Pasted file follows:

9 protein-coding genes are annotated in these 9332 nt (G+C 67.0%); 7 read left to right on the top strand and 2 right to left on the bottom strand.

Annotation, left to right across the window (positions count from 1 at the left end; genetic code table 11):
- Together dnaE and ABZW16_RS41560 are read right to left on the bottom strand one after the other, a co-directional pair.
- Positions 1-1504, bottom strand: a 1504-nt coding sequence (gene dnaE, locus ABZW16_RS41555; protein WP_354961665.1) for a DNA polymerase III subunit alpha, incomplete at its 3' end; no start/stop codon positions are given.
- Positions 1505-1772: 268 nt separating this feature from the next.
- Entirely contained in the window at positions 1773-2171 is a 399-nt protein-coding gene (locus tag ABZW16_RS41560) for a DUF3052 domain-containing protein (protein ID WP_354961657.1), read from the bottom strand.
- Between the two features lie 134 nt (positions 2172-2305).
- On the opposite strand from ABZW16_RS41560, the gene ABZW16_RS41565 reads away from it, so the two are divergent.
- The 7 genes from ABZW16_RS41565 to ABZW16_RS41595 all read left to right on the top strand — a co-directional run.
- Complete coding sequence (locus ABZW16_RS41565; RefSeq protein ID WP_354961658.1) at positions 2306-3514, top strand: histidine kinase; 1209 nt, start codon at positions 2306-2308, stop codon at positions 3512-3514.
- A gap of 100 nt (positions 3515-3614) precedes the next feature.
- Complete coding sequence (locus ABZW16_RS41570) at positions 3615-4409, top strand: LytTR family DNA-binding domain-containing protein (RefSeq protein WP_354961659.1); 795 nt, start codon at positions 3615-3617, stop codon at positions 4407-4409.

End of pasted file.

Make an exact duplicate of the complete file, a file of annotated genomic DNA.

9 protein-coding genes are annotated in these 9332 nt (G+C 67.0%); 7 read left to right on the top strand and 2 right to left on the bottom strand.

Annotation, left to right across the window (positions count from 1 at the left end; genetic code table 11):
- Together dnaE and ABZW16_RS41560 are read right to left on the bottom strand one after the other, a co-directional pair.
- Positions 1-1504, bottom strand: a 1504-nt coding sequence (gene dnaE, locus ABZW16_RS41555; protein WP_354961665.1) for a DNA polymerase III subunit alpha, incomplete at its 3' end; no start/stop codon positions are given.
- Positions 1505-1772: 268 nt separating this feature from the next.
- Entirely contained in the window at positions 1773-2171 is a 399-nt protein-coding gene (locus tag ABZW16_RS41560) for a DUF3052 domain-containing protein (protein ID WP_354961657.1), read from the bottom strand.
- Between the two features lie 134 nt (positions 2172-2305).
- On the opposite strand from ABZW16_RS41560, the gene ABZW16_RS41565 reads away from it, so the two are divergent.
- The 7 genes from ABZW16_RS41565 to ABZW16_RS41595 all read left to right on the top strand — a co-directional run.
- Complete coding sequence (locus ABZW16_RS41565; RefSeq protein ID WP_354961658.1) at positions 2306-3514, top strand: histidine kinase; 1209 nt, start codon at positions 2306-2308, stop codon at positions 3512-3514.
- A gap of 100 nt (positions 3515-3614) precedes the next feature.
- Complete coding sequence (locus ABZW16_RS41570) at positions 3615-4409, top strand: LytTR family DNA-binding domain-containing protein (RefSeq protein WP_354961659.1); 795 nt, start codon at positions 3615-3617, stop codon at positions 4407-4409.